Some dogs are afraid of heights, stairways and ramps, but you need to know how to train a dog to use stairs, as it's vital for them to be comfortable around dog steps or any types of stairs in general.
There are many reasons why dogs might avoid using stairs at home or outside:
- Your pooch might have gotten scared a few times while on stairs,
- Maybe your dog was yelled at a lot while climbing certain stairs,
- The dog could've possibly fallen off the stairs more than once,
- Or they simply don't know what steps are, and are simply cautious.
There are also even more reasons for you to know how to train a dog to use stairs in any environment. Obviously, if those are the dog steps – small, 2-4 step ramps, then the process of training your canine will be much simpler. The “human” stairs – big and long – are the ones which some dogs are mostly scared of. And it can become an issue.
RELATED: WHAT ARE THE BEST DOG STEPS?
How to Train a Dog to Use Stairs
First, you must NEVER force your dogs up or down the stairs if they obviously are scared of the stairs. This will only make them fear the stairs more (even if they do make themselves to go up/down while you're forcing them). Just like with crate training, or training your dog not to poop in the crate – positive behavior enforcement dog training techniques are the best way to go. This includes praise, dog treats, petting, other motivators and calming your dog down when needed.
Second, make sure to check with your veterinarian beforehand to rule out any types of disorders, conditions or other serious issues with your dog that might be preventing him/her from climbing up or down the stairs. That could be something you're not aware of, maybe a certain pain that is not visible to the eye. There are plenty of medical conditions that could lead your pooch to becoming “step-shy.”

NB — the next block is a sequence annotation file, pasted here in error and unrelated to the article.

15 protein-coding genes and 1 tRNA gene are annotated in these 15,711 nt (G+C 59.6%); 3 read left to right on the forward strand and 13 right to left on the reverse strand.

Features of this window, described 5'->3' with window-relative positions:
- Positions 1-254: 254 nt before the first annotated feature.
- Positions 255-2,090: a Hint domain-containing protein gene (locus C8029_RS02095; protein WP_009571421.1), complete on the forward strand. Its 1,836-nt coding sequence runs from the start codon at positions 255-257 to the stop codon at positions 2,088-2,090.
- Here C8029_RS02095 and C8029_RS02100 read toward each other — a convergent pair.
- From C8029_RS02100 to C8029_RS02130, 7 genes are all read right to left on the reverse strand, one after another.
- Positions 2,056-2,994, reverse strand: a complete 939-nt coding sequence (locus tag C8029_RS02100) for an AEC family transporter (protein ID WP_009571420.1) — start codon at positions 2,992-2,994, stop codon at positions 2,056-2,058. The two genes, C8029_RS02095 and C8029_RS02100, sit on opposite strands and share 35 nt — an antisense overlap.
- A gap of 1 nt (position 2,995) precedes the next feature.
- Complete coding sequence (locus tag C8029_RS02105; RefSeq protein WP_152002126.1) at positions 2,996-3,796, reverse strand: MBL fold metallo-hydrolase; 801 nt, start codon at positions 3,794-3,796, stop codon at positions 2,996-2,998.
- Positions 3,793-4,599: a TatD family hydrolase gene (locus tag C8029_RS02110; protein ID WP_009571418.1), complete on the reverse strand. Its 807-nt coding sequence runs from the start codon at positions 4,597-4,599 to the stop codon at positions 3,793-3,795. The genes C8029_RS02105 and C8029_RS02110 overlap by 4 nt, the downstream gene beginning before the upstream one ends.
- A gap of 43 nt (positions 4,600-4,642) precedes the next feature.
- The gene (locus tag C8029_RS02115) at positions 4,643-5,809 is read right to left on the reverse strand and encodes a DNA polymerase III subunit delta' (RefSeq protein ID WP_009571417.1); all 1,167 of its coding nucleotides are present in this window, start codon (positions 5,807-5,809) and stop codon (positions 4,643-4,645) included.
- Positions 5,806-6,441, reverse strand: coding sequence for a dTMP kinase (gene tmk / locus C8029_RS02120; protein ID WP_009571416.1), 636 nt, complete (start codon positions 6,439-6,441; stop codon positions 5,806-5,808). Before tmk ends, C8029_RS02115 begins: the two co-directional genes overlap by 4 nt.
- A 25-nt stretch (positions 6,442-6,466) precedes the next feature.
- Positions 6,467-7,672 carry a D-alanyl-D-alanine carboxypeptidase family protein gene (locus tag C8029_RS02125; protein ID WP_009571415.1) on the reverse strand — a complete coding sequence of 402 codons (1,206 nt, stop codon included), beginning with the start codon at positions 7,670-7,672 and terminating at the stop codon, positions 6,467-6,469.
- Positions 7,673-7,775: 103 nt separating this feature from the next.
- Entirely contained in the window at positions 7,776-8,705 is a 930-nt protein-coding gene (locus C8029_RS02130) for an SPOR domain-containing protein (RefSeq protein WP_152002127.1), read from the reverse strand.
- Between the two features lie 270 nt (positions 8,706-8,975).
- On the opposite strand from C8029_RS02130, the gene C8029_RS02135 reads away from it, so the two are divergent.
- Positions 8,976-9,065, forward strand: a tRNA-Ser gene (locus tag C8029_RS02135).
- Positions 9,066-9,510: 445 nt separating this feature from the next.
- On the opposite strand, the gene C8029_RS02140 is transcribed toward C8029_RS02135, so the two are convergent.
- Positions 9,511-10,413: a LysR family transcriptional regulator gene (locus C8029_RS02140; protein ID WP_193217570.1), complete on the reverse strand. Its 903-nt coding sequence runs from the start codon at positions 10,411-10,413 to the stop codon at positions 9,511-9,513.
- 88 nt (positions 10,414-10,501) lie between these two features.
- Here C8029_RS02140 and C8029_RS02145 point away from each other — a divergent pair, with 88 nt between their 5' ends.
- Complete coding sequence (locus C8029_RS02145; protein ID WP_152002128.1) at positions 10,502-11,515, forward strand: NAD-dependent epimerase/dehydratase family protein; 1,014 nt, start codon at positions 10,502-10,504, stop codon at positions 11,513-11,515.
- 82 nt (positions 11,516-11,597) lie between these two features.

If you adopt a puppy dog, you'll need to make sure that your puppy is learning about the environment that will surround him/her for the rest of their lives. Take some time out of your day to socialize and spend time with your puppy; take them wherever you can. By the time your pup is around 4 months old, he/she should have already seen people, kids, other dogs, random situations, possibly other animals and pets, and of course – stairs and stairways.
Your puppy is impressionable, to try your best to ensure that all new encounters and experiences are positive for the young dog.
For dog owners with older dogs, or who have adopted preloved dogs, there's still a way how to train a dog to use stairs, even if they aren't as impressionable any longer. Just like people, dogs continue to learn throughout most of their lifetime. Socialization is a big part of this game. Focus on spending time with your dog, and eventually getting around to stairways and introducing your dog to this construction very gradually.
Training your dog to climb/descend the stairs
Here are the three major pointers to keep in mind while training your puppy to use stairs:
- Do it very gradually
- Reinforce good behavior
- Avoid forcing or shouting
Approaching steps. To begin the process, simply start taking your dog to the stairs. Leave them be nearby, and go up the stairs yourself – keep demonstrating for a little longer. If the dog has enough courage to even approach the steps – that deserves reinforcement and praise. Any baby steps deserve acknowledgement in this training process.